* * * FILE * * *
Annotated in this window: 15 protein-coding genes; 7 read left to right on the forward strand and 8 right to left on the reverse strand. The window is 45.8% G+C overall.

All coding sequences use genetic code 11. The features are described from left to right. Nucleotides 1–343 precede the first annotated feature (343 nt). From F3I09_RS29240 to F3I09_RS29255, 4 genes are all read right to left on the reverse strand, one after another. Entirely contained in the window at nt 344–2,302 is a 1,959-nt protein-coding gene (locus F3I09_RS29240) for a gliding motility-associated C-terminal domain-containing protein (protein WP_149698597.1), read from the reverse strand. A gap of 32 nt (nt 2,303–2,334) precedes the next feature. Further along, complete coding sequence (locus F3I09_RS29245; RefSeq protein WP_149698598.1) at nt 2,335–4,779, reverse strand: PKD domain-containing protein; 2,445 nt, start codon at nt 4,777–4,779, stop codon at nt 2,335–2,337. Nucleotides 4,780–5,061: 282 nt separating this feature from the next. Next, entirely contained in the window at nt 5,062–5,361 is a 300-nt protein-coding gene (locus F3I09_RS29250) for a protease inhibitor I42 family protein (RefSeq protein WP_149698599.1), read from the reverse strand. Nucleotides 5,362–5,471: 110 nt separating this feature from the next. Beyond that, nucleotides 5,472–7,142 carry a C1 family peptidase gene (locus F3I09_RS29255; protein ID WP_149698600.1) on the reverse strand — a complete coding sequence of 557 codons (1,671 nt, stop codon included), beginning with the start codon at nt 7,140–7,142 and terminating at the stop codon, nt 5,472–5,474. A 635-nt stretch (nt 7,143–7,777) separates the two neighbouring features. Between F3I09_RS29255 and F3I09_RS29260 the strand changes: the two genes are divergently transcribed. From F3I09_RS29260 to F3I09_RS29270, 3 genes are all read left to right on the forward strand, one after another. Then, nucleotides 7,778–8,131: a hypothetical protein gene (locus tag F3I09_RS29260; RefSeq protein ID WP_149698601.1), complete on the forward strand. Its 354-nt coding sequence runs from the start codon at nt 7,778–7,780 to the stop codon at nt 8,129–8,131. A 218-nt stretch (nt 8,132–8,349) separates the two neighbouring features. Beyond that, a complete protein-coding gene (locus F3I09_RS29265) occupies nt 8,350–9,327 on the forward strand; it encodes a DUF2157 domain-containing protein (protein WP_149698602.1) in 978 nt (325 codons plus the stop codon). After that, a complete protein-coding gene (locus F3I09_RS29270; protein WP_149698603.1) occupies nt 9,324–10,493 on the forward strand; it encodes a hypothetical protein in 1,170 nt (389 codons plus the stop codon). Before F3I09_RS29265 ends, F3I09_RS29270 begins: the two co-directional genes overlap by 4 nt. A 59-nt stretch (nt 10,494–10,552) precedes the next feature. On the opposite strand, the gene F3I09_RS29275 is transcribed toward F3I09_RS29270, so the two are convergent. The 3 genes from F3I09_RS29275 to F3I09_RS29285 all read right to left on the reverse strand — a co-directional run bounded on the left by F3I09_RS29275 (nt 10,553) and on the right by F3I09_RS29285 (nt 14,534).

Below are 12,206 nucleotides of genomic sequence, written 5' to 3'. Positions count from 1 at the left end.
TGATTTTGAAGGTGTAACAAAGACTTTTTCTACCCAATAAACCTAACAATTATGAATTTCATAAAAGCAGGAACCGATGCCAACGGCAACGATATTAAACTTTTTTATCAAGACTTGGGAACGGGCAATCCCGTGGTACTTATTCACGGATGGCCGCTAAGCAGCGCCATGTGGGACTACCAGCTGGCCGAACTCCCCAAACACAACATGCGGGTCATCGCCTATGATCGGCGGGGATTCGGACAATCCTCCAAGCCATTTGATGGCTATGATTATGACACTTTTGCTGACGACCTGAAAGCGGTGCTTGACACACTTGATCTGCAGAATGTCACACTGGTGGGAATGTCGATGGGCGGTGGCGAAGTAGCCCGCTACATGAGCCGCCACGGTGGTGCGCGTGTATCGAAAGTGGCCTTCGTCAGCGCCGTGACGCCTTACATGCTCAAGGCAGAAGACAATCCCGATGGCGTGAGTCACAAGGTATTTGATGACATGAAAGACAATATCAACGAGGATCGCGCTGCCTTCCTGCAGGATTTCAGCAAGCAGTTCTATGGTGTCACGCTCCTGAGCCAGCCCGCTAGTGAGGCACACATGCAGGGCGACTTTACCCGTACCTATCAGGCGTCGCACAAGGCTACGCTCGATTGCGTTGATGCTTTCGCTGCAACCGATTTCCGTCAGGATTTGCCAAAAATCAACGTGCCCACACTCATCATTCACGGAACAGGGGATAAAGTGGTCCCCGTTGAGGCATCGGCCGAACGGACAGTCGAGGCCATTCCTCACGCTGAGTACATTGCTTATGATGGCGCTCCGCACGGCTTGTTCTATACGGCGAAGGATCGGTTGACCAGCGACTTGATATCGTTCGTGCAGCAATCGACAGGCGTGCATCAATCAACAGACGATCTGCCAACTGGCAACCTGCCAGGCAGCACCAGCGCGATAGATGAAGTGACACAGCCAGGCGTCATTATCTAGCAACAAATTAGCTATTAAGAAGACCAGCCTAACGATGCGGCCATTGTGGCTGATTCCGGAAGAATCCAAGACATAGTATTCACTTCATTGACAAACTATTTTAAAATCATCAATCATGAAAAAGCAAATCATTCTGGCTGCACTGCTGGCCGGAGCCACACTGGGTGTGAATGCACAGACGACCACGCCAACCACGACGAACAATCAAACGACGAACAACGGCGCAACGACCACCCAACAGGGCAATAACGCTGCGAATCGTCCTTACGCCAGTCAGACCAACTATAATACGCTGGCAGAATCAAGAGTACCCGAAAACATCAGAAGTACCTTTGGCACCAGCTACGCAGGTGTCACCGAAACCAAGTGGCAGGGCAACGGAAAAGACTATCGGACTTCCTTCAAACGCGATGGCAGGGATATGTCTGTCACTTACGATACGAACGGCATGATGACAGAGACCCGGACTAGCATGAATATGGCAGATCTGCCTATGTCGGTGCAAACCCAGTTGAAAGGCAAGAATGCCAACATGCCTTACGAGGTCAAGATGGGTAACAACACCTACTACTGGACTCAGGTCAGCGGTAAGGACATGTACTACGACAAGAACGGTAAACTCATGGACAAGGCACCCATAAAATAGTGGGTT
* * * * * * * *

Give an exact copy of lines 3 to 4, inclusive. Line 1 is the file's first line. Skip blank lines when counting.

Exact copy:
Below are 12,206 nucleotides of genomic sequence, written 5' to 3'. Positions count from 1 at the left end.
TGATTTTGAAGGTGTAACAAAGACTTTTTCTACCCAATAAACCTAACAATTATGAATTTCATAAAAGCAGGAACCGATGCCAACGGCAACGATATTAAACTTTTTTATCAAGACTTGGGAACGGGCAATCCCGTGGTACTTATTCACGGATGGCCGCTAAGCAGCGCCATGTGGGACTACCAGCTGGCCGAACTCCCCAAACACAACATGCGGGTCATCGCCTATGATCGGCGGGGATTCGGACAATCCTCCAAGCCATTTGATGGCTATGATTATGACACTTTTGCTGACGACCTGAAAGCGGTGCTTGACACACTTGATCTGCAGAATGTCACACTGGTGGGAATGTCGATGGGCGGTGGCGAAGTAGCCCGCTACATGAGCCGCCACGGTGGTGCGCGTGTATCGAAAGTGGCCTTCGTCAGCGCCGTGACGCCTTACATGCTCAAGGCAGAAGACAATCCCGATGGCGTGAGTCACAAGGTATTTGATGACATGAAAGACAATATCAACGAGGATCGCGCTGCCTTCCTGCAGGATTTCAGCAAGCAGTTCTATGGTGTCACGCTCCTGAGCCAGCCCGCTAGTGAGGCACACATGCAGGGCGACTTTACCCGTACCTATCAGGCGTCGCACAAGGCTACGCTCGATTGCGTTGATGCTTTCGCTGCAACCGATTTCCGTCAGGATTTGCCAAAAATCAACGTGCCCACACTCATCATTCACGGAACAGGGGATAAAGTGGTCCCCGTTGAGGCATCGGCCGAACGGACAGTCGAGGCCATTCCTCACGCTGAGTACATTGCTTATGATGGCGCTCCGCACGGCTTGTTCTATACGGCGAAGGATCGGTTGACCAGCGACTTGATATCGTTCGTGCAGCAATCGACAGGCGTGCATCAATCAACAGACGATCTGCCAACTGGCAACCTGCCAGGCAGCACCAGCGCGATAGATGAAGTGACACAGCCAGGCGTCATTATCTAGCAACAAATTAGCTATTAAGAAGACCAGCCTAACGATGCGGCCATTGTGGCTGATTCCGGAAGAATCCAAGACATAGTATTCACTTCATTGACAAACTATTTTAAAATCATCAATCATGAAAAAGCAAATCATTCTGGCTGCACTGCTGGCCGGAGCCACACTGGGTGTGAATGCACAGACGACCACGCCAACCACGACGAACAATCAAACGACGAACAACGGCGCAACGACCACCCAACAGGGCAATAACGCTGCGAATCGTCCTTACGCCAGTCAGACCAACTATAATACGCTGGCAGAATCAAGAGTACCCGAAAACATCAGAAGTACCTTTGGCACCAGCTACGCAGGTGTCACCGAAACCAAGTGGCAGGGCAACGGAAAAGACTATCGGACTTCCTTCAAACGCGATGGCAGGGATATGTCTGTCACTTACGATACGAACGGCATGATGACAGAGACCCGGACTAGCATGAATATGGCAGATCTGCCTATGTCGGTGCAAACCCAGTTGAAAGGCAAGAATGCCAACATGCCTTACGAGGTCAAGATGGGTAACAACACCTACTACTGGACTCAGGTCAGCGGTAAGGACATGTACTACGACAAGAACGGTAAACTCATGGACAAGGCACCCATAAAATAGTGGGTT